SpaceX’s latest Starship prototype passes a key test that puts it on track for a first flight
SpaceX has been developing its next-generation Starship rocket for some time now, but the large-scale prototypes it’s building in Boca Chica, Texas, have thus far always encountered a fatal error during an important part of testing called “cryo” – or filling the fuel tank to full pressure in conditions that simulate the vacuum of space. The latest prototype, called ‘SN4’ for ‘serial number 4,’ has finally passed this test however, and that clears the way for an engine fire test followed by a short flight.
SpaceX’s SN4 prototype resembles what its final rocket will look like, unlike the Starhopper sub-scale demonstrator that the company originally flew just to show off what its new Raptor engine could accomplish. The SN4, like the Starhopper, is equipped with a single Raptor engine, which will make it possible for the vehicle to make short flights for testing purposes. The next version, SN5, will have three raptor engines according to SpaceX CEO and founder Elon Musk, which is still less than the six that the full, functional version of Starship is intended to have, but that will allow it to perform longer test flights in preparation for an orbital launch demonstration.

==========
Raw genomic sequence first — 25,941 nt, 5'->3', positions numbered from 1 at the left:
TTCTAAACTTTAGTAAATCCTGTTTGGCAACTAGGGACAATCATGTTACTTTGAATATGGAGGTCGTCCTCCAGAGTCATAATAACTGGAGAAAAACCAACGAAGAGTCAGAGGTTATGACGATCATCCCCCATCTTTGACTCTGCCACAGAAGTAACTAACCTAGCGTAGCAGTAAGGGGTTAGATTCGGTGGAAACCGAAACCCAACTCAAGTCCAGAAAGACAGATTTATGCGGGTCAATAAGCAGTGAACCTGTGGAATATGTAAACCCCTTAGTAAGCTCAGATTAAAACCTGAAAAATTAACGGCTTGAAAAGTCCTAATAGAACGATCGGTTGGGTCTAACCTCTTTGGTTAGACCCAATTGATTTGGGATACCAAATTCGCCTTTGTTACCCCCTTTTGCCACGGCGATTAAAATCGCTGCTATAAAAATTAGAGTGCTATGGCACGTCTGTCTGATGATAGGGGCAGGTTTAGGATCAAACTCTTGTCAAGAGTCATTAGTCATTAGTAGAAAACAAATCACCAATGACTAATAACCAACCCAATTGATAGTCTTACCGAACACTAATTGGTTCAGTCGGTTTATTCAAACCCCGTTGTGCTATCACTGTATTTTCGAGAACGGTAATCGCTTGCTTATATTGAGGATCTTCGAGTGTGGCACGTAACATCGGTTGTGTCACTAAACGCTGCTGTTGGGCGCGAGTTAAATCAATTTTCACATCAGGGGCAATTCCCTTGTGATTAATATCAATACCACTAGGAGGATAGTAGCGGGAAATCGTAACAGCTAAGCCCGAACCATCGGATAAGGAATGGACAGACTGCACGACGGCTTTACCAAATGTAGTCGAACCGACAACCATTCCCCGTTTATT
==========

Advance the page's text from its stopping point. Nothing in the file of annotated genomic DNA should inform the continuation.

Testing and developing a new rocket and launch system is always going to have hiccups, since all the simulation in the world can’t replicate real-world use conditions and physics. But Starship’s prior failures at the cryo testing phase were beginning to look like they could be a more fundamental problem – it’s what laid low SN1 through SN3, after all.
SpaceX will now perform a static test fire of the Raptor engine installed on the prototype, which could happen as soon as sometime later this week, and then the development craft will look to do a flight of around 150 meters (around 500 feet), which is the same height as the Starhopper performed. That’s nowhere near as high as it’ll need to go to fly orbital missions, of course, but it’s a test that will show how a full-scale vehicle performs at low-altitude, which is key info that SpaceX needs before developing its high-altitude and orbital prototypes.